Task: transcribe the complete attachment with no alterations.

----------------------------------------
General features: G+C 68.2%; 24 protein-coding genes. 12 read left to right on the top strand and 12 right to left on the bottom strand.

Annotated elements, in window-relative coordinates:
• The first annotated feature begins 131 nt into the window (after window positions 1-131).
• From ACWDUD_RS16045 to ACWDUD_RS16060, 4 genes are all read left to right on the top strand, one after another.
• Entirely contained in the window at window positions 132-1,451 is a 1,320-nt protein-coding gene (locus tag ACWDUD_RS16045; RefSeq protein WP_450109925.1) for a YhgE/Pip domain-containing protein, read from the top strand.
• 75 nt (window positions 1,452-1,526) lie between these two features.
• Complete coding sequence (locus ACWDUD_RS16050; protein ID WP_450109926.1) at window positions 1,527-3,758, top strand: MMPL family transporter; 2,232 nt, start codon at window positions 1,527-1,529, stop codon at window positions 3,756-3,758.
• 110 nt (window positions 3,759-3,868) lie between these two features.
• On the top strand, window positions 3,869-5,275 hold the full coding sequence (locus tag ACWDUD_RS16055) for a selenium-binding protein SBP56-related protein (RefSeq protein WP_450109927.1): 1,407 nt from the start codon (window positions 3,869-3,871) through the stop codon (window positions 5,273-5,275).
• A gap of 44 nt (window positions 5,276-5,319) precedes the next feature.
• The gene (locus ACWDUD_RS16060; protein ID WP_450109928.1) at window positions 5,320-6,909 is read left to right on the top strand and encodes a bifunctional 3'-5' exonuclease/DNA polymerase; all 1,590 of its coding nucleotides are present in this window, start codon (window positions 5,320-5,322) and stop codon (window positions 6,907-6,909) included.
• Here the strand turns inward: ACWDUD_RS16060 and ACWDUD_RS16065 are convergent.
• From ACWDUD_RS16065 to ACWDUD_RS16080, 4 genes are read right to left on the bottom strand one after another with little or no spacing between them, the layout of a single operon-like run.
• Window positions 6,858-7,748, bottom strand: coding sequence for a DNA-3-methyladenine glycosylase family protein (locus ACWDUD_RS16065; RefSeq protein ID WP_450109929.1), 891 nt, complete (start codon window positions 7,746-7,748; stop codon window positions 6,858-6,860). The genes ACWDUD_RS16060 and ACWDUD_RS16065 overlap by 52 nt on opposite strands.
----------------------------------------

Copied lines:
General features: G+C 68.2%; 24 protein-coding genes. 12 read left to right on the top strand and 12 right to left on the bottom strand.

Annotated elements, in window-relative coordinates:
• The first annotated feature begins 131 nt into the window (after window positions 1-131).
• From ACWDUD_RS16045 to ACWDUD_RS16060, 4 genes are all read left to right on the top strand, one after another.
• Entirely contained in the window at window positions 132-1,451 is a 1,320-nt protein-coding gene (locus tag ACWDUD_RS16045; RefSeq protein WP_450109925.1) for a YhgE/Pip domain-containing protein, read from the top strand.
• 75 nt (window positions 1,452-1,526) lie between these two features.
• Complete coding sequence (locus ACWDUD_RS16050; protein ID WP_450109926.1) at window positions 1,527-3,758, top strand: MMPL family transporter; 2,232 nt, start codon at window positions 1,527-1,529, stop codon at window positions 3,756-3,758.
• 110 nt (window positions 3,759-3,868) lie between these two features.
• On the top strand, window positions 3,869-5,275 hold the full coding sequence (locus tag ACWDUD_RS16055) for a selenium-binding protein SBP56-related protein (RefSeq protein WP_450109927.1): 1,407 nt from the start codon (window positions 3,869-3,871) through the stop codon (window positions 5,273-5,275).
• A gap of 44 nt (window positions 5,276-5,319) precedes the next feature.
• The gene (locus ACWDUD_RS16060; protein ID WP_450109928.1) at window positions 5,320-6,909 is read left to right on the top strand and encodes a bifunctional 3'-5' exonuclease/DNA polymerase; all 1,590 of its coding nucleotides are present in this window, start codon (window positions 5,320-5,322) and stop codon (window positions 6,907-6,909) included.
• Here the strand turns inward: ACWDUD_RS16060 and ACWDUD_RS16065 are convergent.
• From ACWDUD_RS16065 to ACWDUD_RS16080, 4 genes are read right to left on the bottom strand one after another with little or no spacing between them, the layout of a single operon-like run.
• Window positions 6,858-7,748, bottom strand: coding sequence for a DNA-3-methyladenine glycosylase family protein (locus ACWDUD_RS16065; RefSeq protein ID WP_450109929.1), 891 nt, complete (start codon window positions 7,746-7,748; stop codon window positions 6,858-6,860). The genes ACWDUD_RS16060 and ACWDUD_RS16065 overlap by 52 nt on opposite strands.